Whether or not you believe it, voice acting is a real art form. It's a concept that most people take for granted, especially as many of the most revered titles rely on familiar celebrity voices. However, the construct is very similar to radio in that we never see the speaker. While there's still images that convey a story, the speaking is important in order to convey a deeper soul. For instance, a voice needs to sound somber during a tearful scene or ecstatic during an action sequence. It's a small thing that we take for granted, and have largely ignored. With the release of Pixar's latest Finding Dory, I am going to make my case as to why voice acting should be recognized in its own category.
Think back to 2003 when you first saw Finding Nemo and was exposed to the blue fish Dory (Ellen Degeneres). What made her stand out to audiences? It couldn't just be her shape, which was on scale with her counterparts. Her story may be perplexing enough, but that isn't enough to make a character constantly rank as a crowd favorite. What makes Dory stand out is the same thing that made Robin Williams in Aladdin standout a decade before: the voice acting. While it may appear that Degeneres merely paid lip service to the character, there's a lot of small tics that go into defining Dory's appeal. Her manic cadence and often innocent tone made what could easily be a nuisance into a character that audiences rooted for, even adding to the emotional third act.
Now imagine if the film lacked this core element. What if Degeneres merely read the lines and did so in a regular speaking voice. There would be a sense of disinterest and her appeal would be greatly shrunk from what it is. Much like physical acting, a lot can be conveyed by tonal shifts within one's voice in order to be happy, sad, or confused. While there are some phenomenal voice actors like Phil Lamarr and Rob Paulsen, most people wouldn't be able to recognize them largely because they tweaked their voice to fit the character. That itself is like Robert De Niro's physical shift in Raging Bull from fit boxer to obese loser. It just seems less noticeable because it's a voice shift - which can easily be mistaken as an easy task. However, the best voice actors can shift their voice while adding that necessary emotion.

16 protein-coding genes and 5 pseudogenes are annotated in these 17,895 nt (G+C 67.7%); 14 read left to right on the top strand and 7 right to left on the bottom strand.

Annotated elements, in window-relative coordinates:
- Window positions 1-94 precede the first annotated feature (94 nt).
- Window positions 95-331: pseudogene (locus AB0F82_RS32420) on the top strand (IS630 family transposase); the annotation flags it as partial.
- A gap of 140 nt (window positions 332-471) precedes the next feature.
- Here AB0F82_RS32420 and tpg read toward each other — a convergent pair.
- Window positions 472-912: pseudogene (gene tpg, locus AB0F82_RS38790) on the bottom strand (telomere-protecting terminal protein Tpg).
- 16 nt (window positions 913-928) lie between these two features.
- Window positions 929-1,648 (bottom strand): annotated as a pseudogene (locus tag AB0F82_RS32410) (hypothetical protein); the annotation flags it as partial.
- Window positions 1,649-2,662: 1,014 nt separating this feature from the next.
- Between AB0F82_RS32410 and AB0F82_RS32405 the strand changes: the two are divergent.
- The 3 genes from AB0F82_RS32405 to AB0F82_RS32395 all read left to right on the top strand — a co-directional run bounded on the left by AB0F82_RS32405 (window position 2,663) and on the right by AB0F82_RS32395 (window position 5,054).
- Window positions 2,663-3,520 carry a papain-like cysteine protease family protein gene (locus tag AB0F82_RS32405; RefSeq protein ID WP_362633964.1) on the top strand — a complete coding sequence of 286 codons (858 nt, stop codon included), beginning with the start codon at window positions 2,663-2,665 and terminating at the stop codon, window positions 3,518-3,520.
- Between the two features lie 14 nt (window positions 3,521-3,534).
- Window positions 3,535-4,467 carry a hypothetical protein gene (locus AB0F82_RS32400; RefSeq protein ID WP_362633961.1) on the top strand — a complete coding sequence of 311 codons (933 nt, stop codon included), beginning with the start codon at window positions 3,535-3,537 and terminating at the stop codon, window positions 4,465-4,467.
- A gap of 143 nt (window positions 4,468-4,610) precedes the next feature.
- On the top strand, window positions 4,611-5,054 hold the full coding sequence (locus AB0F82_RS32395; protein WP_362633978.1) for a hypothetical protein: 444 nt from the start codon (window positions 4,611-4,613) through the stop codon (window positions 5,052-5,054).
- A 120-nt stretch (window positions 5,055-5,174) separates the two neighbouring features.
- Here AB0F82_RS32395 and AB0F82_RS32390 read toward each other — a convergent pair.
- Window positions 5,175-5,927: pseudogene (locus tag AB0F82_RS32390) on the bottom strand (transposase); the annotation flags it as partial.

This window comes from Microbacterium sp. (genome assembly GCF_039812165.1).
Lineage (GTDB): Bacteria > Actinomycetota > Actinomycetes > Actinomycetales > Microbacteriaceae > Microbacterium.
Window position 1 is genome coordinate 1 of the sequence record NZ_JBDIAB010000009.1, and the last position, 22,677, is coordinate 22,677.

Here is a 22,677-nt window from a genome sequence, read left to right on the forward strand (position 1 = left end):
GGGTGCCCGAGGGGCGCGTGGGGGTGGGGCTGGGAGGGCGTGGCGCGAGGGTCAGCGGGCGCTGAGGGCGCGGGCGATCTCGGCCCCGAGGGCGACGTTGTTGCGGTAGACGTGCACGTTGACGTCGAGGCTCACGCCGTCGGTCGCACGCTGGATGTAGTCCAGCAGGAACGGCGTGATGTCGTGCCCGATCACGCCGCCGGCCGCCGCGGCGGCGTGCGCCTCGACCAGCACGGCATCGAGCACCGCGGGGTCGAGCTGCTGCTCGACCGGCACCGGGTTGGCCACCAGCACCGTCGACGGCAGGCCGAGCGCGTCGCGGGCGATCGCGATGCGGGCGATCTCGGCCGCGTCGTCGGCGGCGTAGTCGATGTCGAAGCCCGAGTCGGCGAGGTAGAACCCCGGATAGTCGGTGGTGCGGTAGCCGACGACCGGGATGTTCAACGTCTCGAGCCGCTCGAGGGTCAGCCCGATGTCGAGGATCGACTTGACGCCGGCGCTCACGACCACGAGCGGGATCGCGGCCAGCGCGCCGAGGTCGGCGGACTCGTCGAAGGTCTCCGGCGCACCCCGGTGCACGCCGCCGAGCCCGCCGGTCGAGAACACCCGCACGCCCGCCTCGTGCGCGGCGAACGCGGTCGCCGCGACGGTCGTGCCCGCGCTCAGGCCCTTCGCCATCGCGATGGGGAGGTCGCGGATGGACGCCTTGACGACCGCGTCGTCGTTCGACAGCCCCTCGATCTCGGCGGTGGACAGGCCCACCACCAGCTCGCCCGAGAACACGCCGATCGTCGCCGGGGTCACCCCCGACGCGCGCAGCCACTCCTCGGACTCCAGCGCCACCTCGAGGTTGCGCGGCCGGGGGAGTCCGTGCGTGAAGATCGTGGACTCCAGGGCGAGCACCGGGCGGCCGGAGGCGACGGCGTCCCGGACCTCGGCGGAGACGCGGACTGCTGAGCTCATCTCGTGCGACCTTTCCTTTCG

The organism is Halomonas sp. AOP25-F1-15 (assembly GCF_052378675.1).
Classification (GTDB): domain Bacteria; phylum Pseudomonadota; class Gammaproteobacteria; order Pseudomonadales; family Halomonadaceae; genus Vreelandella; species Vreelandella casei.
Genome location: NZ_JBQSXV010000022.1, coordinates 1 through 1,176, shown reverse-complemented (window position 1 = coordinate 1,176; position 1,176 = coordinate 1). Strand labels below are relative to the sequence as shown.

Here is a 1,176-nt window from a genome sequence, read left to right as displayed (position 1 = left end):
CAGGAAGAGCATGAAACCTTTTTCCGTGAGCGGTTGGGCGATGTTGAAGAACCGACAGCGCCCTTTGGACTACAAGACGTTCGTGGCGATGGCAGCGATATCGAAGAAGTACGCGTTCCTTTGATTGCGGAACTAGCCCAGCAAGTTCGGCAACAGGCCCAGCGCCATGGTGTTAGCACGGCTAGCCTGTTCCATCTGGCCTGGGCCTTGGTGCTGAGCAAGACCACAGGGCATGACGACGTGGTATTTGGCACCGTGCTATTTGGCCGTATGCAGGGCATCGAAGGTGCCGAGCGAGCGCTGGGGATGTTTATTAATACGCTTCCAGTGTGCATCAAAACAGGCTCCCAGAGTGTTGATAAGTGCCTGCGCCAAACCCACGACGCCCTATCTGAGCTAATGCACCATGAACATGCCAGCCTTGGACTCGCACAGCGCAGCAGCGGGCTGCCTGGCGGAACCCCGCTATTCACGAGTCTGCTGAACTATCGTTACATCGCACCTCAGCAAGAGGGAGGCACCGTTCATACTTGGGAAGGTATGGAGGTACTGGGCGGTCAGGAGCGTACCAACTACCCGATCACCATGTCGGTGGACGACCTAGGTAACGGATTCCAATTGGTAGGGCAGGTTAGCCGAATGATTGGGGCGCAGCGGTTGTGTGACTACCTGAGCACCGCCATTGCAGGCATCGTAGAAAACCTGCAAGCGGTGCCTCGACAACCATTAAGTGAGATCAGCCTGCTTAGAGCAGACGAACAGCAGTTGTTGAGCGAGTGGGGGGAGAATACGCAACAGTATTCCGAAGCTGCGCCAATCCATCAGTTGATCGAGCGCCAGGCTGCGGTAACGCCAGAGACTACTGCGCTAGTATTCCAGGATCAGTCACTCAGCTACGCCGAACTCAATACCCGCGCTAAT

Much like acting, the best work is the work not noticed. While there are many forms of acting that extend to over the top, the general norm is that one must convincingly be somebody else. From there, it is up to the actor to add a core and make the implicit understood by the audience. Voice acting can do this by tweaking notes and conveying a deeper point just by holding a note for too long. Without going into specifics, any form of acting is successful if it can get an emotional response out of the viewer. This is sometimes done through lengthy monologues or quiet moments of defeat. Finding Nemo saw Dory experiencing the emotional spectrum while creating a sympathetic relationship with the audience. Whether or not you like the performance, Degeneres' work and its lasting appeal is strong evidence of how voice acting can create character.